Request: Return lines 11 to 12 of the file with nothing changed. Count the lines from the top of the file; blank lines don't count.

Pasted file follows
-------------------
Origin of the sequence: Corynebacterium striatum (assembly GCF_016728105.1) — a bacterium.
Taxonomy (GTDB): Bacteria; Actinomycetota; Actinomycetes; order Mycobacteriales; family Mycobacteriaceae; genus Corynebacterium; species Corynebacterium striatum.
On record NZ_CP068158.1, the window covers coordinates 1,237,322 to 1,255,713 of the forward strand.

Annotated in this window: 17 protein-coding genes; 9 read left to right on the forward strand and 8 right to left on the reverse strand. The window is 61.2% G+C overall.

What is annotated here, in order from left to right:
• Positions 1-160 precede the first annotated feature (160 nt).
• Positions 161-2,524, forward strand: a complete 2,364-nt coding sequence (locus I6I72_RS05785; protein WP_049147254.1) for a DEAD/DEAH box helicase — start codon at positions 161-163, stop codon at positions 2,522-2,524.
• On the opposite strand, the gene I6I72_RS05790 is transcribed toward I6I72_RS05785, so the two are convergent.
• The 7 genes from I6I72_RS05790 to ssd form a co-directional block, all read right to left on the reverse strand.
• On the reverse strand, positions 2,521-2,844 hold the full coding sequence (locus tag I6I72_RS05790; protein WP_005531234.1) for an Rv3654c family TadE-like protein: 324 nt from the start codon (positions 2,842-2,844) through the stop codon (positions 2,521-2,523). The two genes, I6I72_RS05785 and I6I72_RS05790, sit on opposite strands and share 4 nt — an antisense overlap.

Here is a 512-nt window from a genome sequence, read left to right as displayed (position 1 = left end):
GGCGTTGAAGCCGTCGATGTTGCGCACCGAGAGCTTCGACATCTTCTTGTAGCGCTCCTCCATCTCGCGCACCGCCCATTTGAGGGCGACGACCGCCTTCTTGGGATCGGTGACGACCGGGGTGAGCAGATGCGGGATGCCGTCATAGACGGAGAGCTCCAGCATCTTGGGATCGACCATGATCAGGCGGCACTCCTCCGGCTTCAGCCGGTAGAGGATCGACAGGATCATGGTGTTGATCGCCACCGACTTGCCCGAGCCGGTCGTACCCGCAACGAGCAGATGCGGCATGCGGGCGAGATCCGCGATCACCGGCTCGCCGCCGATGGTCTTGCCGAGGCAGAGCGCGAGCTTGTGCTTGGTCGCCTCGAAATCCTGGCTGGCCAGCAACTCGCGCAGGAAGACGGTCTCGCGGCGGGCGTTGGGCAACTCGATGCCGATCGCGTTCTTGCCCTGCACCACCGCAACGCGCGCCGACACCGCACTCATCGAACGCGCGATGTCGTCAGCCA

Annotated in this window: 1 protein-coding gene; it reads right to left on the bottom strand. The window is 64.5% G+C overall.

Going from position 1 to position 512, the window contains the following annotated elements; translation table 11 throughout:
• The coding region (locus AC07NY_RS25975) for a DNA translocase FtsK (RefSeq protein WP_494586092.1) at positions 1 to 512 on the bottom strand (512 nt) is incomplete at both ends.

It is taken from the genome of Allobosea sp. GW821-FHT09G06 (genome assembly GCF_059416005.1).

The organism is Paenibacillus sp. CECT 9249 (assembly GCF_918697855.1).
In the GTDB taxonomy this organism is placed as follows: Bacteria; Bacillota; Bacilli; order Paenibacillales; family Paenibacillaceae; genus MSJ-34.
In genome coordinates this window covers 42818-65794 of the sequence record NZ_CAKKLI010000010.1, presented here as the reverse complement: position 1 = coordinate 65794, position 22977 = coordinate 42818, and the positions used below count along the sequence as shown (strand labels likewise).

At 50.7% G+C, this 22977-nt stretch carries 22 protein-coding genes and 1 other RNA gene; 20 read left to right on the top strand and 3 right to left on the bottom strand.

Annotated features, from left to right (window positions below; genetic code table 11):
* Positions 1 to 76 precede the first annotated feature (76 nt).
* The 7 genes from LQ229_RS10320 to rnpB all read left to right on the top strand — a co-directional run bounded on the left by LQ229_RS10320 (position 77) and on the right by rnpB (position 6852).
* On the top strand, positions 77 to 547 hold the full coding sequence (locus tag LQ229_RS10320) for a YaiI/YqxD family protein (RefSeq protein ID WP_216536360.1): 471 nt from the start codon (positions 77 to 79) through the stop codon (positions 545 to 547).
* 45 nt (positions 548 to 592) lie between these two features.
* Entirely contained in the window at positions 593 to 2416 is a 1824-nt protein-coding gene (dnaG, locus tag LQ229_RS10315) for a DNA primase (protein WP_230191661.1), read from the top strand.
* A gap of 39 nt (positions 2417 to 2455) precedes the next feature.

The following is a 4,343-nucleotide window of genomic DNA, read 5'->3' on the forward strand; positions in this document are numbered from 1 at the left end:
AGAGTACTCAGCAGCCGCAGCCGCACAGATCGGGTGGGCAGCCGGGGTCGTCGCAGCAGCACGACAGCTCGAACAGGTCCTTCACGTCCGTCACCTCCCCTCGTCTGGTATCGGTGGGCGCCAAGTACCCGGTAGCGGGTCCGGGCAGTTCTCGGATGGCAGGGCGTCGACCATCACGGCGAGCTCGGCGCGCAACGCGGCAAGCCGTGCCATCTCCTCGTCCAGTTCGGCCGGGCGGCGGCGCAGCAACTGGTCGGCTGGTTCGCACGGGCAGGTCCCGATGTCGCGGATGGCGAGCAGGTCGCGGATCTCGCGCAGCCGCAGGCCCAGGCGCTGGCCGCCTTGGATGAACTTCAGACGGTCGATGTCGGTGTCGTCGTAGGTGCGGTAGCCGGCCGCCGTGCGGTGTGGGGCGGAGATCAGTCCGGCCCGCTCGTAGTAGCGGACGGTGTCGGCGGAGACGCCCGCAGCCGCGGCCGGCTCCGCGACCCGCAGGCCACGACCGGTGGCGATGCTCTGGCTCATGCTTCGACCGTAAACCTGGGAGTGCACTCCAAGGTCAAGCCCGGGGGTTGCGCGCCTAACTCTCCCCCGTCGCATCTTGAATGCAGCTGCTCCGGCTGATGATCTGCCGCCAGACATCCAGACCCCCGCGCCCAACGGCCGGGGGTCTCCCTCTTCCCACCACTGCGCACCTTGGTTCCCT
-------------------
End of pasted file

Here is a 512-nt window from a genome sequence, read left to right as displayed (position 1 = left end):
GGCGTTGAAGCCGTCGATGTTGCGCACCGAGAGCTTCGACATCTTCTTGTAGCGCTCCTCCATCTCGCGCACCGCCCATTTGAGGGCGACGACCGCCTTCTTGGGATCGGTGACGACCGGGGTGAGCAGATGCGGGATGCCGTCATAGACGGAGAGCTCCAGCATCTTGGGATCGACCATGATCAGGCGGCACTCCTCCGGCTTCAGCCGGTAGAGGATCGACAGGATCATGGTGTTGATCGCCACCGACTTGCCCGAGCCGGTCGTACCCGCAACGAGCAGATGCGGCATGCGGGCGAGATCCGCGATCACCGGCTCGCCGCCGATGGTCTTGCCGAGGCAGAGCGCGAGCTTGTGCTTGGTCGCCTCGAAATCCTGGCTGGCCAGCAACTCGCGCAGGAAGACGGTCTCGCGGCGGGCGTTGGGCAACTCGATGCCGATCGCGTTCTTGCCCTGCACCACCGCAACGCGCGCCGACACCGCACTCATCGAACGCGCGATGTCGTCAGCCA